Galen Buckwalter is a “proud gimp.” He’s one of the three central characters in physician/filmmaker Gretchen Berland’s new documentary Rolling. You’ll be able to see him next month go to work each day as a psychologist confined to a wheelchair. Two challenges he recently voiced in a National Public Radio interview are of particular interest to me. The first is how other people’s expectations work to have him fall automatically into feeling and acting disabled. This is an example of social neuroscience working in less than optimal ways. What we know from research is that in a different environment, one with positive expectations and possibilities - say a Special Olympics event, for example - Buckwalter would have a very different experience. Environment often significantly adds to or subtracts from neural development.
If the increasing lifespan advocates are correct and many of us are soon to be living 100 or 150 years, we may well be spending some part of those years in a wheelchair. (Although I can 100% guarantee that the wheelchair of 2050, if there are even any around, won’t look anything like the chair of today). These days, as I feel my knees creak and my hips ache and I take my daily dosage of glucosamine and chondroitin, being wheelchair-bound does not seem like some remote possibility consigned to the far-off future. So, Buckwalter’s experience got my attention, especially his second challenge as he attempts to navigate through a day out in the world; that challenge is gaze-aversion. When he’s out doing his daily life, a majority of the people he encounters simply refuse to make eye contact with him.
I’m one of those gaze-averters.
I’ve been a gaze-averter since middle school. Three bullying incidents stand in clear memory from that time, and they seem to have conditioned it. The first was Billy Zwack and two of his friends who cornered me one afternoon in an alley behind the Westville Theater. “What-chu looking at?” Two of them held me while Zwack slapped me several times across the face.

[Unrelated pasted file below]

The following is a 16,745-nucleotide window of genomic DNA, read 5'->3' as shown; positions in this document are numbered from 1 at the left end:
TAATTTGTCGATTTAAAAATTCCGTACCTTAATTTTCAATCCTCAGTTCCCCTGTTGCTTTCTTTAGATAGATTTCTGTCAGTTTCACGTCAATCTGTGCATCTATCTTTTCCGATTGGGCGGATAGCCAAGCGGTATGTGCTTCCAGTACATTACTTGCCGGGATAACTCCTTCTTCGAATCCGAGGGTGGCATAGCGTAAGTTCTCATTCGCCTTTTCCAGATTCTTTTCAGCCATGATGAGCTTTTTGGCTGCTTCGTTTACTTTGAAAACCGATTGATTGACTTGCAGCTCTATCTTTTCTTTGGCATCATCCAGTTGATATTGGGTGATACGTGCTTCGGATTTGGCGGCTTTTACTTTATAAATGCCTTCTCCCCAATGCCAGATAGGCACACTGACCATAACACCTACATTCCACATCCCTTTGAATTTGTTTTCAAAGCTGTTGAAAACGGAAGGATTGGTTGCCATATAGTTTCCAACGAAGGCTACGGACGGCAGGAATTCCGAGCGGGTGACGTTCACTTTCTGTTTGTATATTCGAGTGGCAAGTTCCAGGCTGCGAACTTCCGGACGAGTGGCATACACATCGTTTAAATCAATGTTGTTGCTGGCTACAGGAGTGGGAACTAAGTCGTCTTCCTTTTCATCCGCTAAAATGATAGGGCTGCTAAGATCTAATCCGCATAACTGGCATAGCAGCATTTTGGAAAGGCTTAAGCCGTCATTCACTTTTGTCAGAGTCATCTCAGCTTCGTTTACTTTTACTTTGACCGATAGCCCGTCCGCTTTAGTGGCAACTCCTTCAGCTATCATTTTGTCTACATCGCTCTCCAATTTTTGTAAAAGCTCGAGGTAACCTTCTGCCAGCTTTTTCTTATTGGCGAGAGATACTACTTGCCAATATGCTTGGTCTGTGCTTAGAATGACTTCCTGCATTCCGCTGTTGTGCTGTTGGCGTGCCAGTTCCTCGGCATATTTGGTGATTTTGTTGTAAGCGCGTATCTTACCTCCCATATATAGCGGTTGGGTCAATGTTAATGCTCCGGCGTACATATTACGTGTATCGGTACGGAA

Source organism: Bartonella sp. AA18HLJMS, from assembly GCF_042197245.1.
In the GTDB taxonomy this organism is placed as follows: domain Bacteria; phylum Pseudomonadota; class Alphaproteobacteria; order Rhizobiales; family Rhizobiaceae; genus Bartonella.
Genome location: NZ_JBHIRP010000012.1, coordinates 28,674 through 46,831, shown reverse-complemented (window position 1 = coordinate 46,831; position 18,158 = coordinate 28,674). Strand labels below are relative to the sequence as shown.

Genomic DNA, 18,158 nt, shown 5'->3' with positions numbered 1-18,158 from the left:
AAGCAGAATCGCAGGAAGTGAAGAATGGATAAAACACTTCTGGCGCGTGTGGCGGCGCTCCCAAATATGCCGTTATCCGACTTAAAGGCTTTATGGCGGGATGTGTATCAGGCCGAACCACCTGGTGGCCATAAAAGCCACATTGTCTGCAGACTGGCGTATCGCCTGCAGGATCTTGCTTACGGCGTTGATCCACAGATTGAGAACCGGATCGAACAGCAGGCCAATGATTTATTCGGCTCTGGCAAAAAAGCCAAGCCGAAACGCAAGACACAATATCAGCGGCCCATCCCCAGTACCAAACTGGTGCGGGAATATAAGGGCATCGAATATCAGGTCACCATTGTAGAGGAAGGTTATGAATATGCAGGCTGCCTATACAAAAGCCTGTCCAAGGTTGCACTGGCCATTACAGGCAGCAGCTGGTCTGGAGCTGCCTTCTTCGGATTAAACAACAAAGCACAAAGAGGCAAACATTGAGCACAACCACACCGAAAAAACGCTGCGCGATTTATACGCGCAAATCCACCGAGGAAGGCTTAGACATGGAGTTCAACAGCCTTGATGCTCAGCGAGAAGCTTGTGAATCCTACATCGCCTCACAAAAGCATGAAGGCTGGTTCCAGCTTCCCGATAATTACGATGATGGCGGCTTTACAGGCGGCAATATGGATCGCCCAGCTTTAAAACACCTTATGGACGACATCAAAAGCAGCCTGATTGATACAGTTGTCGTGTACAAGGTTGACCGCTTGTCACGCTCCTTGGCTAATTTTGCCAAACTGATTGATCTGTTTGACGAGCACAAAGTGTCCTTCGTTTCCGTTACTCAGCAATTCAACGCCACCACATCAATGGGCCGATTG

The second incident involved a friend and I. One afternoon, we encountered Dominic Riggione, a high school dropout, in the woods down behind the housing projects where I lived. “Don’t look at me,” Dominic threatened, as he forced the two of us to first walk through, and then lie down in the icy brook. He followed that by forcing us to catch a frog and eat it, and then he ordered us to hit one another with sticks and rocks while he watched and laughed.
The third incident involved Cleveland Benjamin, a kid that I actually liked and had been friends with. He’d been hit by a car the summer before and he ended up having difficulty walking. One day after school, I was watching him limp across the street over to where I was waiting for the school bus. When he got across, he walked up to me and snarled, “Don’t be lookin' at me.” He then proceeded to take out a straight razor and slash at me three times. Fortunately, it was winter and I was wearing a heavy coat. That, and the fact that I was able to duck and turn, left me with a shredded coat, but with only three small scratches across my back. These three incidents remain powerfully in memory, leaving me with great difficulty in being able to look people directly in the eye. After they happened, looking directly at people suddenly became a very dangerous business.
Gaze-averting, or rather the anxiety that it generates, turns out to be very important information. What it’s telling me, is something that almost all anxiety or upset often tells me when it is not the result of a real, present-moment threat to life or limb – that some traumatic memory living in me longs for healing integration. Some part of my brain is holding life-saving recollections that live in my neural network as one of Bob Scaer’s Dissociation Capsules.
This is both good news and bad news and more bad news. The good news is that I am at least able to recognize that I am anxious. Not being able to look at a homeless person, or a person in a wheel chair is not “simply the way I am.” It’s one way my particular trauma history has conditioned me. The bad news is that I am fearful and anxious about a lot of things – a nasty email, a surly tone of voice, a letter that has the words “Official Business” printed on it from the Internal Revenue Service – all of which do not represent any real, present-moment threat to life and limb. The other bad news is that we haven’t developed very many really effective tools to work with these kinds of daily dissociative experiences. Making contact with people, by smiling and looking them in the eye, as difficult as it can sometimes be though, seems to help. And as I continue to roll through life, I’ll be keeping my eyes out for other healing possibilities. And I’ll be writing more about the importance of eye gaze for mother/baby bonding in future columns. Like people in wheelchairs, it’s a subject that needs to have more attention paid to it.